ICAP’s Mary McCord Affirms Constitutionality of Portland’s Proposed Protest Safety Ordinance

November 14, 2018

WASHINGTON, D.C. – In advance of a Wednesday public hearing and vote on the City of Portland’s proposed Protest Safety Ordinance, Mary McCord, Senior Litigator at Georgetown Law’s Institute for Constitutional Advocacy and Protection (ICAP), submitted a statement to the Portland City Council, on behalf of ICAP, opining on the constitutionality of the ordinance and endorsing its intention to protect free speech and public safety.

“The City of Portland is taking thoughtful and lawful steps to ensure that all citizens, regardless of their beliefs, can exercise their First Amendment rights safely,” said McCord. “This ordinance properly respects freedom of speech and ensures that city officials and law enforcement can take necessary precautions to reduce the potential for violence at public demonstrations.”

McCord’s statement explained that the proposed ordinance to “Authorize the Commissioner in Charge of the Police Bureau to Order Content-Neutral Time, Place, and Manner Regulations for Demonstrations Held in the City” is facially constitutional.

Portland City Council’s public hearing comes amid local debate over the powers the Protest Safety Ordinance would bestow on city and law enforcement officials to regulate protest activity. McCord’s statement assures both city officials and the public that the proposed ordinance does not allow the city to decide which individuals or groups can exercise their freedoms of speech. Rather, it provides Portland officials with the tools needed to set the safest possible conditions for all who choose to participate in public demonstrations, regardless of their viewpoints.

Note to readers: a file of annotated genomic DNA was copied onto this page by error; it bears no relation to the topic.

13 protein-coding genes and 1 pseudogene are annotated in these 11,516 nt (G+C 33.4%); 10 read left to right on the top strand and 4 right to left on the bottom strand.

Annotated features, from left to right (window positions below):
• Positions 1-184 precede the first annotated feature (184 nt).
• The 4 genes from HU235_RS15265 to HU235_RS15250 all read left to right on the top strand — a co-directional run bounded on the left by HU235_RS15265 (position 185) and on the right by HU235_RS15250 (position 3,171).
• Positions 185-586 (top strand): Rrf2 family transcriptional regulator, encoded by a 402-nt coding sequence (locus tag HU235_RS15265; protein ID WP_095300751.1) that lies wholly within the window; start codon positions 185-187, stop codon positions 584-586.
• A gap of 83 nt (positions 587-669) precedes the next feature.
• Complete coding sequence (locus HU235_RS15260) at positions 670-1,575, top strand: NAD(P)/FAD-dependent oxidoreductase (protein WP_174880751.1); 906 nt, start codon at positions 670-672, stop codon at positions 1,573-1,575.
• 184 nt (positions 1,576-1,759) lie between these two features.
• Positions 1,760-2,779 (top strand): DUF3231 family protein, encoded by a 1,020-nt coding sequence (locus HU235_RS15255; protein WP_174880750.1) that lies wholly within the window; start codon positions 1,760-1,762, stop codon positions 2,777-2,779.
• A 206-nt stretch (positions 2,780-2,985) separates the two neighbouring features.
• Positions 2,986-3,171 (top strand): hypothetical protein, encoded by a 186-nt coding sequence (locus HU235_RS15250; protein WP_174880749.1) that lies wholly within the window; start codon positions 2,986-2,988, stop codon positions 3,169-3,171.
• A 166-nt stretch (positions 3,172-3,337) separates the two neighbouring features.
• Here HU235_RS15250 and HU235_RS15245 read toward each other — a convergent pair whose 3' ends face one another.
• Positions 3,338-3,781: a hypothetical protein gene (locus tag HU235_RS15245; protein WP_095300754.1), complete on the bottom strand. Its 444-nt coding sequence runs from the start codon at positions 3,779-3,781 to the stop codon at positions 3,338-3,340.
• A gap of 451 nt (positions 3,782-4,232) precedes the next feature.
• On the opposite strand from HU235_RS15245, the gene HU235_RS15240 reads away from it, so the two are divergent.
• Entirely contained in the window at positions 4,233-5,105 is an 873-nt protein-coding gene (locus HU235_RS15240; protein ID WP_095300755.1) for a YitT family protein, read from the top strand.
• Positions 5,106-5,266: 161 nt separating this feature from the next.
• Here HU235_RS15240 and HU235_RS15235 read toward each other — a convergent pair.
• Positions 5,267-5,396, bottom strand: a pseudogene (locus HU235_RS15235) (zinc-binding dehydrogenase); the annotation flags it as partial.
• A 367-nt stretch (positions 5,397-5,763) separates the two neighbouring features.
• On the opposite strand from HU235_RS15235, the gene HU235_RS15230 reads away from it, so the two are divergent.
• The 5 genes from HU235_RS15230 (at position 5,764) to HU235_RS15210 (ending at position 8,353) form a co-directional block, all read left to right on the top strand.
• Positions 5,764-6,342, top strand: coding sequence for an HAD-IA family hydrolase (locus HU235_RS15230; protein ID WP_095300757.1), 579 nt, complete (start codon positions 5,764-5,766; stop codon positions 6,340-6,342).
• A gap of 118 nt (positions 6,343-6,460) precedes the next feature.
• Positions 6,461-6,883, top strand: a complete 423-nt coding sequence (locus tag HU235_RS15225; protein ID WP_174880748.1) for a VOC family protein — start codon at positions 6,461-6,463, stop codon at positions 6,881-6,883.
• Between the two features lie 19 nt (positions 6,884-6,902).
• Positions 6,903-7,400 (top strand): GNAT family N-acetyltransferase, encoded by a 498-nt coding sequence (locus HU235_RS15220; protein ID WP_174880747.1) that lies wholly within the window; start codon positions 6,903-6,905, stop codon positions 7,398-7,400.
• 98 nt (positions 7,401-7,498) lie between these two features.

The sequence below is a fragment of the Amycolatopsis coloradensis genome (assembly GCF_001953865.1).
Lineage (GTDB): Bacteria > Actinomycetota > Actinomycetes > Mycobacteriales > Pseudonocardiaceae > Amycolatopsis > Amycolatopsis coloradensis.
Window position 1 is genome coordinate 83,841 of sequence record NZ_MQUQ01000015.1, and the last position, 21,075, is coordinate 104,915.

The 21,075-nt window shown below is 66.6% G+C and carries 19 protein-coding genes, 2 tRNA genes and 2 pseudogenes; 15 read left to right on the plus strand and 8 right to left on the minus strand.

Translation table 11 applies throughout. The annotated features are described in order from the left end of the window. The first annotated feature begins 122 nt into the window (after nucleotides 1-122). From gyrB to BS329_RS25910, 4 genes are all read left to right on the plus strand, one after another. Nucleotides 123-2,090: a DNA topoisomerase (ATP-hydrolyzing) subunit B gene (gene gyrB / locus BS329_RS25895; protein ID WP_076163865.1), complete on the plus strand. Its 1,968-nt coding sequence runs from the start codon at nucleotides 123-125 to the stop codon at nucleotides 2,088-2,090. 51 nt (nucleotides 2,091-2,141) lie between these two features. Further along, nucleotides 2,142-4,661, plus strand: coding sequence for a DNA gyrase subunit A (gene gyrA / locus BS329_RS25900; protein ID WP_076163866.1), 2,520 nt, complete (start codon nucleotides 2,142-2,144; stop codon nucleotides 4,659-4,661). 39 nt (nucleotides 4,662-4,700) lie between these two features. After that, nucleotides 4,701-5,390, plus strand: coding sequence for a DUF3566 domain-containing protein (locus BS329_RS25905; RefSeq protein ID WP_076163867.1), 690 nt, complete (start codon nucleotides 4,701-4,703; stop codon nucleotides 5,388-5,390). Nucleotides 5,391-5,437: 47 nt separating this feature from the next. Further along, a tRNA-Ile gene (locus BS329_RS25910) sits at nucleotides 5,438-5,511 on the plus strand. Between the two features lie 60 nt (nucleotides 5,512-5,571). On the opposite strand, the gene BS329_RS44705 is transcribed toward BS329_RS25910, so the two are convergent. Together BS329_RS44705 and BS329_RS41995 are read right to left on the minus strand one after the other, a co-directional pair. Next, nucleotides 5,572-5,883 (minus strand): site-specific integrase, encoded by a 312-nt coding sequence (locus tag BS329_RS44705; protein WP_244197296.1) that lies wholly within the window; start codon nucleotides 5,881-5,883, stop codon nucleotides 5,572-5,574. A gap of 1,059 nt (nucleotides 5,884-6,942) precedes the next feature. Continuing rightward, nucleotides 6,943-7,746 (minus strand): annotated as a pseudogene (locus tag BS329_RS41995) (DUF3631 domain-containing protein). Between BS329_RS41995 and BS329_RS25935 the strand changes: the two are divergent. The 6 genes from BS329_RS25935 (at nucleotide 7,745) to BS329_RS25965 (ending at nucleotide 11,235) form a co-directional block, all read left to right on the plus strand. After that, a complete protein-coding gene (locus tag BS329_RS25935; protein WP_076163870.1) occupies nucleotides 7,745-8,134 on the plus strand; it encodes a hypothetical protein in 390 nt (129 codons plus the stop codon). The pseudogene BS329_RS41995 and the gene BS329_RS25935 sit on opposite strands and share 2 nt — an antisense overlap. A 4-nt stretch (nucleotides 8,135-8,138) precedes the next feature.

The statement on behalf of ICAP takes no position on the constitutionality of how the authorities provided by the ordinance might be used in the future, which would depend on the particular facts.  The ordinance establishes a framework for limited viewpoint-neutral restrictions governing when and where demonstrations may take place, and what weapons, if any, may be carried. Under the terms of the ordinance, these limitations could be imposed only in circumstances where there is a substantial likelihood of violence at a planned demonstration based on a history of violence between those planning to attend and on other credible information indicating an intent to engage in violence.

McCord has led litigation to protect both public safety and constitutionally protected freedoms of speech. Most recently, ICAP filed a lawsuit on behalf of the City of Charlottesville, Virginia, local small businesses, and neighborhood associations against alt-right, white nationalist, and militia organizations and individuals who engaged in paramilitary activity at the August 2017 Unite the Right rally, which erupted in violence. The lawsuit resulted in court orders permanently prohibiting the defendant individuals and organizations from returning to Charlottesville as part of a unit of two or more persons, acting in concert, while armed with any type of weapon during any protest, rally, demonstration, or march. Before joining Georgetown University Law Center as a visiting professor, McCord was the Acting Assistant Attorney General for National Security at the U.S. Department of Justice from 2016–2017, the Principal Deputy Assistant Attorney General for National Security from 2014–2017, and an Assistant United States Attorney for nearly two decades.

McCord’s full statement is available here.